Ibuprofen1,000 [72]3,110 [80]3.111350 [91]1.350
Iopromide460,000 aNA31 [89]0.01
Lincomycin13,000 a1,900 [83]0.0254.4 [86]0.01
Meprobamate110,000 a8.6 [79]43 [37]0.01
Naproxen640 [77]0.7 [79]8 [89]0.013
Oestriol14,000 a6.4 [79]<0.01NA
Oestrone4,800 a1 [79]<0.01NA
Oxybenzone3,500 a7.5 [79]<0.01NA
Oxytetracycline200 [76]139 [84]0.695NA
Pentoxifylline4,600 a34 [79]<0.01NA
Primidone4,300 a2.8 [85]1.3 [92] 0.01
Sulfadimethoxine248,000 a130 [83]<0.01NA
Sulfamerazine116,000 a54 [81]<0.01NA
Sulfamethazine1.2 × 106 a3,600 [83]0.001NA
Sulfamethoxazole27 [78]1,110 [80]41.1120 [89]0.741
Sulfathiazole5,000 a305 [81]0.06110 [88]0.002
Tetracycline90 [76]500 [7]5.6NA
Triclosan1,550 [72]53 [8]0.034734 [91]0.474
Trimethoprim1,000 [64]18 [68]0.0181.7 [86]0.002
Notes: NA = Not Available; a Calculated = Chronic toxicity concentration (in ng/L) for fish (obtained from PBT Profiler [93])/100.
A comparison of the concentrations of pharmaceuticals occurring in GW and FDW against threshold concentrations of pharmaceuticals in drinking water is warranted when evaluating the magnitude of risks posed. Since quality standards are not yet available for pharmaceuticals in drinking water, we compared the highest concentrations of pharmaceuticals in GW and FDW against the predicted no-effect concentration (PNEC) value that is estimated from standard toxicity assays [72,76,94,95]. The result of this comparison is a calculated risk quotient (RQ), which is the ratio of the highest concentration of pharmaceuticals divided by the PNEC. We either used the lowest PNEC values available in the peer-reviewed literature, or estimated it by dividing the chronic (long-term) toxicity value for fish (obtained from PBT Profiler [93]) with an assessment factor of 100 [95] for extrapolating the test organism’s chronic toxicity to the corresponding anticipated human no-effect concentration [72,94,96].
Table 1 shows PNEC and RQ values available for all the pharmaceuticals in GW and FDW. In GW, acetaminophen, carbamazepine, erythromycin, fluoxetine, ibuprofen, sulfamethoxazole, and tetracycline have RQ value > 1, and thus may pose a potential risk to humans, if the respective water is consumed without any (point-of-use) treatment. On the other hand, FDW has only ibuprofen with RQ value >1.

2.3. Pharmaceuticals in Municipal Sludge

An unwanted byproduct of wastewater treatment is sewage sludge that typically is treated to achieve stabilization and enable its application on land as biosolids according to federal and state guidelines. Municipal sludge used as fertilizer or soil conditioner is the subject of recent investigations as a source of organic pollutants in soils and adjacent aquatic environments [58,97,98]. The high organic carbon content of sewage sludge favors preferential sorption and enrichment of hydrophobic organic compounds during wastewater treatment process [58,99,100].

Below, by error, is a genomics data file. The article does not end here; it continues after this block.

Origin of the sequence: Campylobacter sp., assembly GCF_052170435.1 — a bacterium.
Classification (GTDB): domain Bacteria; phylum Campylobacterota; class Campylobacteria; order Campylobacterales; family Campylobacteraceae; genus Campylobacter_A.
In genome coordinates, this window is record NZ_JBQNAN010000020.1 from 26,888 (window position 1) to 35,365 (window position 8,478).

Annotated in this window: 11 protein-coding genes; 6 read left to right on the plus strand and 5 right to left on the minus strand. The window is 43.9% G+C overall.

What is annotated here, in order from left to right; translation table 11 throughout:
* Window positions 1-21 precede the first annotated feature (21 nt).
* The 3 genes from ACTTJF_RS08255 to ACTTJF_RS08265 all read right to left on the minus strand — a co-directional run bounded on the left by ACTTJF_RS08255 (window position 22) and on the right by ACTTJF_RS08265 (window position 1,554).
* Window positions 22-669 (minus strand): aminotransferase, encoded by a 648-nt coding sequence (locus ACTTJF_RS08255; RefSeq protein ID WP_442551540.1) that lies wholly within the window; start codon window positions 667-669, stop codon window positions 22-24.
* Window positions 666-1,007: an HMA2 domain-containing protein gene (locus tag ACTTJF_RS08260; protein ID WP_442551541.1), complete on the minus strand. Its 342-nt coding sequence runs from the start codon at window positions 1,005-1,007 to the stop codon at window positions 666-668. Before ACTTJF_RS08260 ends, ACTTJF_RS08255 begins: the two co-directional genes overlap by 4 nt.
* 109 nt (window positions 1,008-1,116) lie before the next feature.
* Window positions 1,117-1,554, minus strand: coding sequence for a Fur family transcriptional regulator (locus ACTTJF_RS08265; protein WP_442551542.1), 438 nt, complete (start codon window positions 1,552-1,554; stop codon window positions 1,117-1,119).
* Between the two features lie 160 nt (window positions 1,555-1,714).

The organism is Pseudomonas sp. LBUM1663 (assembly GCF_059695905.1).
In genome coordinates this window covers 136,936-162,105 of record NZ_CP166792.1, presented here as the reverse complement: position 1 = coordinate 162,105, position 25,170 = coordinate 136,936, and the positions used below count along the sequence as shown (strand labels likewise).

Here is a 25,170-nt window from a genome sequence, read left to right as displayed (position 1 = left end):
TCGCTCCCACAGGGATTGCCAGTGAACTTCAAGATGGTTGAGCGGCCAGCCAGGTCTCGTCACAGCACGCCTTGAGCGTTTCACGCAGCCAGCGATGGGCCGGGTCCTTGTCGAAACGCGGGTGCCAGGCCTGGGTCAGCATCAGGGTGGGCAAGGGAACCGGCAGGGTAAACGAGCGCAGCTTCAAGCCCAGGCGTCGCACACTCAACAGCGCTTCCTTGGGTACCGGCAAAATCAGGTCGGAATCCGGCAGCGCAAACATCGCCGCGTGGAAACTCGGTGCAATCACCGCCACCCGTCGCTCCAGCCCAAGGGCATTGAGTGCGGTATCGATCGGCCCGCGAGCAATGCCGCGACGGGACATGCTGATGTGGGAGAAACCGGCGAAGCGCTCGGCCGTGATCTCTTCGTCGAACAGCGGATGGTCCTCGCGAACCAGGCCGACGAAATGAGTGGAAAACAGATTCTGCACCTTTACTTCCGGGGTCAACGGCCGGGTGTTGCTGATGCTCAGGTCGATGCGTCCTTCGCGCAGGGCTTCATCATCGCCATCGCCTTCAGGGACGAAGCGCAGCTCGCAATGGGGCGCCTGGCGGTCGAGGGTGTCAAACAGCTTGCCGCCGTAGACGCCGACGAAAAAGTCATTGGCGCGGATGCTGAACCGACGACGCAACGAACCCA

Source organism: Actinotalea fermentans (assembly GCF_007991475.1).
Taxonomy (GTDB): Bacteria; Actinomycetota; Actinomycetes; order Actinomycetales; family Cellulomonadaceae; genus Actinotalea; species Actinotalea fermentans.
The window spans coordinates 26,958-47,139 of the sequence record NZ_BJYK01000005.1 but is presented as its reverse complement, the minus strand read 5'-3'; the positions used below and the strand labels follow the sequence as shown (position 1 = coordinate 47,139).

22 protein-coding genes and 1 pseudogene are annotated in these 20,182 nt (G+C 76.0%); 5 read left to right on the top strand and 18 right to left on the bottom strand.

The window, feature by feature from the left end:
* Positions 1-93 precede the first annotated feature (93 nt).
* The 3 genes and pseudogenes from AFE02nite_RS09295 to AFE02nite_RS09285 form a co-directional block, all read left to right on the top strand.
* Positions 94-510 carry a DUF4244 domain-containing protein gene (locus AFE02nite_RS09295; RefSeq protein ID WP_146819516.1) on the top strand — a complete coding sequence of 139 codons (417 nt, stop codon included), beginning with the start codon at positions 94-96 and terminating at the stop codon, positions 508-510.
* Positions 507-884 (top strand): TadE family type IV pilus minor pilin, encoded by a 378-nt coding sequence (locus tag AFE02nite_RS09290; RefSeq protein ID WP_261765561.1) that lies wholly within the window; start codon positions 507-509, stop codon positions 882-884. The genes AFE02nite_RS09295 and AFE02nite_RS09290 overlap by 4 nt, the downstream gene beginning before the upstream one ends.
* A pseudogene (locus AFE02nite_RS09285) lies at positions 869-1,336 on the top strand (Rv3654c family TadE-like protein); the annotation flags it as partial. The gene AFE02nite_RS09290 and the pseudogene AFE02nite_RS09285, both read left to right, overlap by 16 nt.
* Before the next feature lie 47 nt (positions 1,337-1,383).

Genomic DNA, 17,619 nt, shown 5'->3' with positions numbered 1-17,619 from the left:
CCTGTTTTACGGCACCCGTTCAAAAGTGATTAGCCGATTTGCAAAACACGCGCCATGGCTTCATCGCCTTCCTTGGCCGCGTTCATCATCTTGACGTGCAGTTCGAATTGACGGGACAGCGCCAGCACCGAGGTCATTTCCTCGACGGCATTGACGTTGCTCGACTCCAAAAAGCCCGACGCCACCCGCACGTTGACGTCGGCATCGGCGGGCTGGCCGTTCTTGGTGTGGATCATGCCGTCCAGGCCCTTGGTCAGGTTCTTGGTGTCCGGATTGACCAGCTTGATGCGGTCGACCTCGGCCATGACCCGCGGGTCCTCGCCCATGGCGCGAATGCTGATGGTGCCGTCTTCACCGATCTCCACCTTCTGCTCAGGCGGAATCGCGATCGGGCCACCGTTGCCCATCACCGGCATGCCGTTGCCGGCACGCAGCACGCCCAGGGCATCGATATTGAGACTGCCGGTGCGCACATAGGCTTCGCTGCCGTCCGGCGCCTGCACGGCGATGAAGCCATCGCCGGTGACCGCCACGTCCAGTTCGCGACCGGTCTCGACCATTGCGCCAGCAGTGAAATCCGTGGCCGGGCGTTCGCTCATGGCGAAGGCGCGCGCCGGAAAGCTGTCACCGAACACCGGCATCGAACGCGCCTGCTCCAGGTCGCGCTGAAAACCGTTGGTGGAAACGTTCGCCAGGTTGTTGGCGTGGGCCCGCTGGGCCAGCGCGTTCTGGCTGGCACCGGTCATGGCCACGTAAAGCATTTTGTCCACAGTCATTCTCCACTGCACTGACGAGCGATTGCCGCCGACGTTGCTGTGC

Figure 3 shows the number of pharmaceuticals distributed according to their maximum concentration (in units of μg/kg dry weight) reported in each of the concentration ranges in sewage sludge (Panel A), and the identity and maximum concentrations of pharmaceuticals occurring in >10,000 μg/kg dry weight concentration range (Panel B). The most abundant compounds are the two antimicrobial compounds, triclocarban (441,000) and triclosan (133,000). Other major contributors are the antibiotics ciprofloxacin (47,500), ofloxacin (58,100), and sulfanilamide (15,600). The antihistamine diphenhydramine (22,000) and the pain-reliever ibuprofen (11,900) contribute a lesser but still substantial mass fraction. Pharmaceuticals reported in biosolids at maximum concentrations of 1000 to <10,000 μg/kg include acetaminophen, anhydrotetracycline, azithromycin, caffeine, carbamazepine, chlortetracycline, cimetidine, clindamycin, 1,7-dimethylxanthine, doxycycline, 4-epianhydrotetracycline, 4-epitetracycline, fluoxetine, gemfibrozil, isochlortetracycline, metformin, miconazole, minocycline, naproxen, norfloxacin, ranitidine, sarafloxacin, and tetracycline. Maximum concentrations between 100 and <1000 μg/kg were reported for anhydrochlortetracycline, clofibric acid, codeine, cotinine, demeclocycline, diclofenac, diltiazem, 4-epichlortetracycline, erythromycin (total), erythromycin-H2O, 17 alpha-ethinylestradiol, norfluoxetine, estriol, estrone, oxytetracycline, paroxetine, salicylic acid, sulfadiazine, sulfamerazine, sulfamethoxazole, thiabendazole, trimethoprim, and virginiamycin. Maximum levels in biosolids of 10 to <100 μg/kg were found for aspirin, albuterol, clarithromycin, dehydronifedipine, enrofloxacin, 4-epioxytetracycline, ketoprofen, lincomycin, lomefloxacin, oxolinic acid, roxithromycin, sulfachloropyridazine, sulfadimethoxine, sulfamethazine, sulfathiazole, and sulfisoxazole. At maximum concentrations of 0.1 to <10 μg/kg, only one drug, ormetoprim, was reported to occur in biosolids. The maximum concentration values and names of the individual pharmaceuticals occurring in Sewage Sludge are provided Table S7 in the Supplementary Information (SI).